I use a simple, hand-held butane torch on bamboo. The flame-treatment does several things. First, it boils off some of the water in the wood. Not a lot, but those bamboo segments are air-tight, and if you get it hot enough, the pressure can cause the thinner-walled joints to burst. Ask me how I know. To avoid this, you can either punch holes through the nodes with rebar, or use a tiny drill bit to poke little holes through the culm wall near the nodes. Steam will billow out either way. The second thing heat does is harden the bamboo. Bamboo can be worked into different shapes using heat and pressure, but once it cools, the bamboo hardens in that position and loses its flexibility. Thirdly, the heat brings the natural resins within the bamboo to the surface. The resin is visible as white droplets in the image below. Wipe this down with a cloth to spread it evenly over the bamboo, and you've got a natural weatherproofing agent. This protective coating will wear away over time, but it still gives the bamboo a glossy, rich look, regardless.

The main reason I like working with green bamboo is that the color change is so dramatic. The first time I burned bamboo, I was so worried I'd overdo it that I only turned it an olive drab color and thought I was done. Nope, only about halfway there. When it turns olive drab, that's when the resin starts boiling up. Burn it more, and you'll get an abrupt color change to tan. It is abrupt and dramatic--there's no intermediary steps here. One moment a section is green, then poof it's tan. And this happens in weird, connected segments. It's almost pixellated, as if this is some obscure Atari video game from the 1980s. Pop! Pop! Pop! Change the colors of the bamboo from green to tan! It's fascinating to watch, and if you follow the color change, pretty much impossible to not flame the bamboo correctly.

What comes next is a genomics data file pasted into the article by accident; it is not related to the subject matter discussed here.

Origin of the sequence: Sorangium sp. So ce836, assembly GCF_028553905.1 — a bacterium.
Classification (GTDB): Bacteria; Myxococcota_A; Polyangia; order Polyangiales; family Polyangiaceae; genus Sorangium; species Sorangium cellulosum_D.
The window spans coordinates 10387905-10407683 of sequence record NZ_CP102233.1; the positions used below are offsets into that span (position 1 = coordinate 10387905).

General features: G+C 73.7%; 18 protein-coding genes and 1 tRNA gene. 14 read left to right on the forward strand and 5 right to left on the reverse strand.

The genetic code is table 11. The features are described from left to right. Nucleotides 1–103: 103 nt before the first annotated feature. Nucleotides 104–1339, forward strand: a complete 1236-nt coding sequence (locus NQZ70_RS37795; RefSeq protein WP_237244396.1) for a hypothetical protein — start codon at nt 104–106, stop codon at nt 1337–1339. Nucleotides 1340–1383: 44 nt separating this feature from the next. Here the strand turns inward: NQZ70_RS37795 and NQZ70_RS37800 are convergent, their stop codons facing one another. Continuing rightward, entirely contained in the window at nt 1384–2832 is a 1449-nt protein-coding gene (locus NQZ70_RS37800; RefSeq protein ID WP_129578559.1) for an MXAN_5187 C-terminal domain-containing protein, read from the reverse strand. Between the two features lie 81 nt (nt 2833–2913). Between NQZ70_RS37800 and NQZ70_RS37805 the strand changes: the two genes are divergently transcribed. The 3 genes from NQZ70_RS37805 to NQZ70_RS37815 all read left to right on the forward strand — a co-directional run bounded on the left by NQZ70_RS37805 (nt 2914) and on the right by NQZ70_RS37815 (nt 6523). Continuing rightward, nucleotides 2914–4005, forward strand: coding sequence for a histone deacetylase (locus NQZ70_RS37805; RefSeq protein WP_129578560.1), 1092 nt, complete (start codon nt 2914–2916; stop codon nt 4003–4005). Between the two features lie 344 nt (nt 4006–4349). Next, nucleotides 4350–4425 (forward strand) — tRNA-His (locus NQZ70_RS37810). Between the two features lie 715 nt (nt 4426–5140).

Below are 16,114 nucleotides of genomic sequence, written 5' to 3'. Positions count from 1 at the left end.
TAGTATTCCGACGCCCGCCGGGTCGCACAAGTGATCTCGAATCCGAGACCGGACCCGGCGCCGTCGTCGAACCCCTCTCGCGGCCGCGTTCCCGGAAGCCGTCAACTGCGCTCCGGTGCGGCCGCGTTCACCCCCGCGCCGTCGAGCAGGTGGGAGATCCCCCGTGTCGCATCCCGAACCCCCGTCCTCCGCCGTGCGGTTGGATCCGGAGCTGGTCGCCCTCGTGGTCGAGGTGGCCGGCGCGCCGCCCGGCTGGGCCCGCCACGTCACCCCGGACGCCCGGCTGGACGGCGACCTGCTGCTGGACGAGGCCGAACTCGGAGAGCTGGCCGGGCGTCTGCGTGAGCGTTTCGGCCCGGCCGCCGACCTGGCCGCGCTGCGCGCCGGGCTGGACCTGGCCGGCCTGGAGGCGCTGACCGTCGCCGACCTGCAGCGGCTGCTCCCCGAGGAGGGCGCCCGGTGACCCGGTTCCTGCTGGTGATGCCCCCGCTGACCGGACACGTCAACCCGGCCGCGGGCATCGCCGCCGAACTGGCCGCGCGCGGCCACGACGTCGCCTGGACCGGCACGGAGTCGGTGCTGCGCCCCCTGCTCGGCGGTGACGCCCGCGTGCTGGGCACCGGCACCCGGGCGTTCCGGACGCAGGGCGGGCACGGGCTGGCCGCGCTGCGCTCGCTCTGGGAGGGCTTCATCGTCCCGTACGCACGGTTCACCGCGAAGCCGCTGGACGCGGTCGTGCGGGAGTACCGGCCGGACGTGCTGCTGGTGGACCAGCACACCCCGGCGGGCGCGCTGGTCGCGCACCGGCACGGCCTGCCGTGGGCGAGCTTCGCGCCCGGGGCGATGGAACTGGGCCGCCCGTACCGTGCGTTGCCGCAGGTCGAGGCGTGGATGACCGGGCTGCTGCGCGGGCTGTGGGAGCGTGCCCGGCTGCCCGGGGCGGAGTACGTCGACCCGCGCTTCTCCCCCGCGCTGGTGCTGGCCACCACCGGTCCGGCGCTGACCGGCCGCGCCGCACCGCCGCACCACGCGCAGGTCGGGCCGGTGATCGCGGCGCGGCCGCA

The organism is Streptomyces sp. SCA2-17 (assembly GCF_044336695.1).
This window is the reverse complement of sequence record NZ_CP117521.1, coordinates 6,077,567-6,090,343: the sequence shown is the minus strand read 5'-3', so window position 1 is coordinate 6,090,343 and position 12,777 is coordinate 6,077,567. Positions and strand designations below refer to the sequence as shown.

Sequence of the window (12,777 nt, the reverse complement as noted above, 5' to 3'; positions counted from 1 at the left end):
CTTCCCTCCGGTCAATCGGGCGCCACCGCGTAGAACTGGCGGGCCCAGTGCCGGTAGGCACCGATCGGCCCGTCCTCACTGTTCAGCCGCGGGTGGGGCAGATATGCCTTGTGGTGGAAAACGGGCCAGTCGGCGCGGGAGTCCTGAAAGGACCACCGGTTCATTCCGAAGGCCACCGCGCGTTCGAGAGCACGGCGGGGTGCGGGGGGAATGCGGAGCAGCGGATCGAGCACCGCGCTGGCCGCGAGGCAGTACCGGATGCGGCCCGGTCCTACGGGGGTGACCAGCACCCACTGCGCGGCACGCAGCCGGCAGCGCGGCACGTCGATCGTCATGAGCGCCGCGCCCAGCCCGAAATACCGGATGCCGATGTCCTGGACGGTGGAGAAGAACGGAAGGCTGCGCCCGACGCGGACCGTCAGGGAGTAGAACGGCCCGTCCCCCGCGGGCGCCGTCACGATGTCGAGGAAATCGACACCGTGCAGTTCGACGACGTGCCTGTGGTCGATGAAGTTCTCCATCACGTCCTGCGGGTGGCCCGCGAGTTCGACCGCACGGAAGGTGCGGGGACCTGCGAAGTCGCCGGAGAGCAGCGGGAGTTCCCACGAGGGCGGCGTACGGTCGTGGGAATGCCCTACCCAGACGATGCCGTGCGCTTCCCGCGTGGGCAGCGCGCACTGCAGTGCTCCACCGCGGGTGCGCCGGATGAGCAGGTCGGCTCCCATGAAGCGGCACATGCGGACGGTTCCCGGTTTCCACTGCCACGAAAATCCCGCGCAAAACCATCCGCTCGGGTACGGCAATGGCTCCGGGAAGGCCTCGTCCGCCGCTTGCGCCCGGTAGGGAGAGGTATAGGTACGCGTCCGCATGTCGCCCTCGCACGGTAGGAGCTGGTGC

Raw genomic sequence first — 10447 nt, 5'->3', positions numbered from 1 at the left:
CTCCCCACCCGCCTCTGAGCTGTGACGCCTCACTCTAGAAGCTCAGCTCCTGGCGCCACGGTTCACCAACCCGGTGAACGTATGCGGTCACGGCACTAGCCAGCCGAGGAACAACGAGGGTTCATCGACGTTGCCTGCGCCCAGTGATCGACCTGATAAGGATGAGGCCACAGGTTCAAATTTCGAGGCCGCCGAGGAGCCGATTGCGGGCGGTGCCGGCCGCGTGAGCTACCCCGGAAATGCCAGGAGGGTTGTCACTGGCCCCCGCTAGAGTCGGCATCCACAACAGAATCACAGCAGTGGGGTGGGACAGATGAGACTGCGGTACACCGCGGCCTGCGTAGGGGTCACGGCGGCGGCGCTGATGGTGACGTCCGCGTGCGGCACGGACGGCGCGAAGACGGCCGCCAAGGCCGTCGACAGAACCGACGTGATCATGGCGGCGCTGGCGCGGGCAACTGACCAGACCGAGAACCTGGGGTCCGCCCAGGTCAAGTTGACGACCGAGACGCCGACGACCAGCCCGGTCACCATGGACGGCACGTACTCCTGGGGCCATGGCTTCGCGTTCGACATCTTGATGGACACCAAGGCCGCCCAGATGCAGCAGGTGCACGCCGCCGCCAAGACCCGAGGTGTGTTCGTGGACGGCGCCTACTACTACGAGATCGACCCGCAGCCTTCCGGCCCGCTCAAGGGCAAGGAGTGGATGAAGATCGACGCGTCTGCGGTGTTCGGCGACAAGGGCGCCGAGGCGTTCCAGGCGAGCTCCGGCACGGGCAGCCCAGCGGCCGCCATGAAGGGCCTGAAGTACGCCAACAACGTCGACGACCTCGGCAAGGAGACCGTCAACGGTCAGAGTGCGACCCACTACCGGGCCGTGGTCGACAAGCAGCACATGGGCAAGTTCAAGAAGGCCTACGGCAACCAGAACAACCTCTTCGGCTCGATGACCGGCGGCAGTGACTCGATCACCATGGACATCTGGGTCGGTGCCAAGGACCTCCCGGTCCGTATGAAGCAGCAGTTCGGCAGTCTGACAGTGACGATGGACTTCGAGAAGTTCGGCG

When the color change happens, a lot more resin comes to the surface. When I burn bamboo, I do a single node at a time, brushing the flame over the wood in steady, deliberate strokes. Lingering will result in burned spots. After I achieve color change, I'll do a few more strokes over the node to get a darker color for contrast.